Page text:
What can be done to improve accuracy and reproducability of nitrate analysis by cadmium reduction?

Document ID

Document ID TE515

Published Date

Published Date 04/09/2019
What can be done to improve accuracy and reproducability of nitrate analysis by cadmium reduction?
Inconsistent results with Nitrate tests.
The nitrate cadmium reduction method is very dependent on how the sample is shaken. When the sample is shaken, cadmium particles in the reagent reduce some of the nitrate to nitrite. The nitrite then reacts with the indicator to form a color.  If the sample is not shaken hard enough or long enough, not enough nitrate will be reduced, and results will be low. If the sample is shaken too hard, results could be high. Shaking must be consistent with each sample after adding the NitraVer® 5 or NitraVer® 6 reagent.

The best way to ensure correct results is to analyze a nitrate standard solution in place of the sample. Adjust the shaking technique if theresults are higher or lower than the standard concentration.
  • Be sure to measure a reagent blank and subtract this reading from your test results. The medium and high range nitrate methods especially have high reagent blank values.
  • Consider alternate nitrate methods which have detection limits well below the sample concentration or nitrate methods which don't use cadmium.

Another way to improve accuracy involves running a standard along with the samples and doing a few calculations. This is described below:

Each time samples are analyzed a standard solution should be analyzed at the same time. Be sure to shake the sample cells with the same consistency by putting them in a rack and shaking with both hands together. This is very important. If shaking causes the standard to be measured incorrectly by a certain percentage , then assume that the unknown sample will also be measured incorrectly by the same percentage. The calculations are as follows:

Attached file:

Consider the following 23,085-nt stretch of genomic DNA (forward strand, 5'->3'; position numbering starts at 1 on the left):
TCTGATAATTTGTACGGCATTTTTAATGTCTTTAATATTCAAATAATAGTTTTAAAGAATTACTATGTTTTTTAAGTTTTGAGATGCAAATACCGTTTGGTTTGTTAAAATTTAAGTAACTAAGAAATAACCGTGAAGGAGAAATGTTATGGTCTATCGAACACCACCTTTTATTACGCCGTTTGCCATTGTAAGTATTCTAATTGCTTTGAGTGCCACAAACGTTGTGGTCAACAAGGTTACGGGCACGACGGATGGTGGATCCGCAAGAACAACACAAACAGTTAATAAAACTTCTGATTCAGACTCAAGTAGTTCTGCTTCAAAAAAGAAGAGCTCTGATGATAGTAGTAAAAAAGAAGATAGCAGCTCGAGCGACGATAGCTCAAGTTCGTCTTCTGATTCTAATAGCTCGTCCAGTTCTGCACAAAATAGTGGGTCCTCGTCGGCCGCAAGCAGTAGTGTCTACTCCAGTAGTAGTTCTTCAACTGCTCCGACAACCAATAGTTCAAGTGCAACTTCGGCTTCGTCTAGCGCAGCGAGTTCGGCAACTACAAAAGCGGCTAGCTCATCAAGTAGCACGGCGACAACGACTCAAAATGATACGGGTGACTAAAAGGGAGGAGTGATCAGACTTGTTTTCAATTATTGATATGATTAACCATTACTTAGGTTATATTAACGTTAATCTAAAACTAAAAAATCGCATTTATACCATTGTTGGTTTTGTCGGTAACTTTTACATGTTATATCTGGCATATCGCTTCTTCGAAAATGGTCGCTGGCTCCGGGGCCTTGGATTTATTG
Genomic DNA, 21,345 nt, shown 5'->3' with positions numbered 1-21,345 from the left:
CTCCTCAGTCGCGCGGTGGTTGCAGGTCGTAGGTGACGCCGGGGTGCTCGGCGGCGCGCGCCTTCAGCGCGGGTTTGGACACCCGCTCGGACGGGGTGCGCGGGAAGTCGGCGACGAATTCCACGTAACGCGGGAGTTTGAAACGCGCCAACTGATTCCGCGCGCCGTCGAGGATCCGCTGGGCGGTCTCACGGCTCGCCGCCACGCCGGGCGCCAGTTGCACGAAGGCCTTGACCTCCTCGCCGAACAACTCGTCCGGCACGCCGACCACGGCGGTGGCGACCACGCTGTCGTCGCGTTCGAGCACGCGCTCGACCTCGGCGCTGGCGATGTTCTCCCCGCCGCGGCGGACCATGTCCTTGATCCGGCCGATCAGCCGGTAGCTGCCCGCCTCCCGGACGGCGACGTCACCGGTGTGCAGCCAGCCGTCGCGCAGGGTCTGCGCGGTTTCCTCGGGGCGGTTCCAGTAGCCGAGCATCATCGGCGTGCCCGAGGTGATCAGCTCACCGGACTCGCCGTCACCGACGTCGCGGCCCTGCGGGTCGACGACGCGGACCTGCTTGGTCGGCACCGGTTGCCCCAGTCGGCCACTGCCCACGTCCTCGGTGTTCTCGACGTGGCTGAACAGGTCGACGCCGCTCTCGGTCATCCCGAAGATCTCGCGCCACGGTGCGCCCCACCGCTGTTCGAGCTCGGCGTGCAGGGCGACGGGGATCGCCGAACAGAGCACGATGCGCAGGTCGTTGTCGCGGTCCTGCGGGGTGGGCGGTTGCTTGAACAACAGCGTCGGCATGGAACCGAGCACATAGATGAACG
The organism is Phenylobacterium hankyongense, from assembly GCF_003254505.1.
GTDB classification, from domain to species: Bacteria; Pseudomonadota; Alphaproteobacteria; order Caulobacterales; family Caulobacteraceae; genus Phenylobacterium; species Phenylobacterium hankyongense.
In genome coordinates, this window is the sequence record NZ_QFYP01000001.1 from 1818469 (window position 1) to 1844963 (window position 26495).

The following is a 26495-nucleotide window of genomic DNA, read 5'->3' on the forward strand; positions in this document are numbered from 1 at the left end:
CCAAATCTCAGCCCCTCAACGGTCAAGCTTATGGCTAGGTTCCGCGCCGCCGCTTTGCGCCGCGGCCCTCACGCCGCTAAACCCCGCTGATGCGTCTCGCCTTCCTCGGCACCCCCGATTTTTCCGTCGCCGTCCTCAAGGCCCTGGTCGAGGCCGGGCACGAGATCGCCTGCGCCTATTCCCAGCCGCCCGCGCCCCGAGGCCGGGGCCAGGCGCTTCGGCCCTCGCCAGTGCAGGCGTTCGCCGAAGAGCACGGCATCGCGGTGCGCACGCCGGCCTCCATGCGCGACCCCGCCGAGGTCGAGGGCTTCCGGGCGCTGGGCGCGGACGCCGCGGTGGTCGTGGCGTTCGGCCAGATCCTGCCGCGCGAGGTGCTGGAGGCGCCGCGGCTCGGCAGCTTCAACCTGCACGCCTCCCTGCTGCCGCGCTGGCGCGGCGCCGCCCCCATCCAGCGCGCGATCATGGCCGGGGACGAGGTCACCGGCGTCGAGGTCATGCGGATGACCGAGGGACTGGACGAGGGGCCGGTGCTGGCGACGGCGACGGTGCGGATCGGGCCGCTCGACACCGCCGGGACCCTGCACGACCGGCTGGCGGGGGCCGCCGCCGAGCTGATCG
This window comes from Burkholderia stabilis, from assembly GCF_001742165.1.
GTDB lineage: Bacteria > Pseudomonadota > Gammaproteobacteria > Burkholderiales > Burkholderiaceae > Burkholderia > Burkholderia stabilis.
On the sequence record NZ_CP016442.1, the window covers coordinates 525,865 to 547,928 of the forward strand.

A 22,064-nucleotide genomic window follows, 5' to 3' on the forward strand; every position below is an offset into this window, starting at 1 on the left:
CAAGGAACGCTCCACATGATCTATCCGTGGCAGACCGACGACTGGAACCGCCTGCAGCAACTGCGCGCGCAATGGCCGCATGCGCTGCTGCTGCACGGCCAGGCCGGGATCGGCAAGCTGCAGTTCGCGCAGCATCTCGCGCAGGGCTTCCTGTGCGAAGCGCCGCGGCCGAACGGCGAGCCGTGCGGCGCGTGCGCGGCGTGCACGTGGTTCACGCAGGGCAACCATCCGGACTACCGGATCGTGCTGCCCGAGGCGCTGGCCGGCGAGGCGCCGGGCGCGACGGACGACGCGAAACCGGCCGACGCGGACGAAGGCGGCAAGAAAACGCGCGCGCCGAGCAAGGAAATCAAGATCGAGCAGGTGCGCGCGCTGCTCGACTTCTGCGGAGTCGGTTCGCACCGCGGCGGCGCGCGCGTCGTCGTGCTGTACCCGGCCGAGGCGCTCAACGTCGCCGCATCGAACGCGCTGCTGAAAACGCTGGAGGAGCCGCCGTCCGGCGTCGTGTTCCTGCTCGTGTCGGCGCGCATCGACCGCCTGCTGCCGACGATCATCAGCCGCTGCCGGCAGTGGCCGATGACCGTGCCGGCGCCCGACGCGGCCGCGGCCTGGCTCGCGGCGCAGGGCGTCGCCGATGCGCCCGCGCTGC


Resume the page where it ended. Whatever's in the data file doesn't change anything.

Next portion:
Given the following:

A = True Concentration of your unknown sample

B = Concentration of the Reagent Blank (what you get when you run deionized water as a sample)

C = Observed Concentration of the sample

D = True Concentration of the standard

E = Observed Concentration of the standard


A = (C - B) * [D / (E - B)]

Details and Example:

To improve  accuracy, run a reagent blank for the new lot of reagent. This is done by running the test on deionized water as if it were a sample. It is often best to do this in triplicate, noting the average as your Reagent Blank, or B in the equation above.

For this example, use 0.5 mg/L as the value of the Reagent Blank.

Then, take a nitrate standard solution and run it through the test along with the sample.

For this example, say a  10 mg/L standard was used and a  value of 12 mg/L was measured. The True Concentration of the standard, D in the equation, would be 10 mg/L. The Observed Concentration of the standard would be 12 mg/L. For this example, say the sample was measured at 15 mg/L. This is Observed Concentration of  the sample.

Now, using the equation above:

A = (15 - .5) * [10 / (12 - .5)]

A = (14.5) * [10/11.5]

A = 14.5 * .87

A = 12.6 mg/L

In conclusion, the sample, which initially read 15 mg/L, has a true concentration of 12.6 mg/L once the reagent blank and the effect of shaking has been accounted for.


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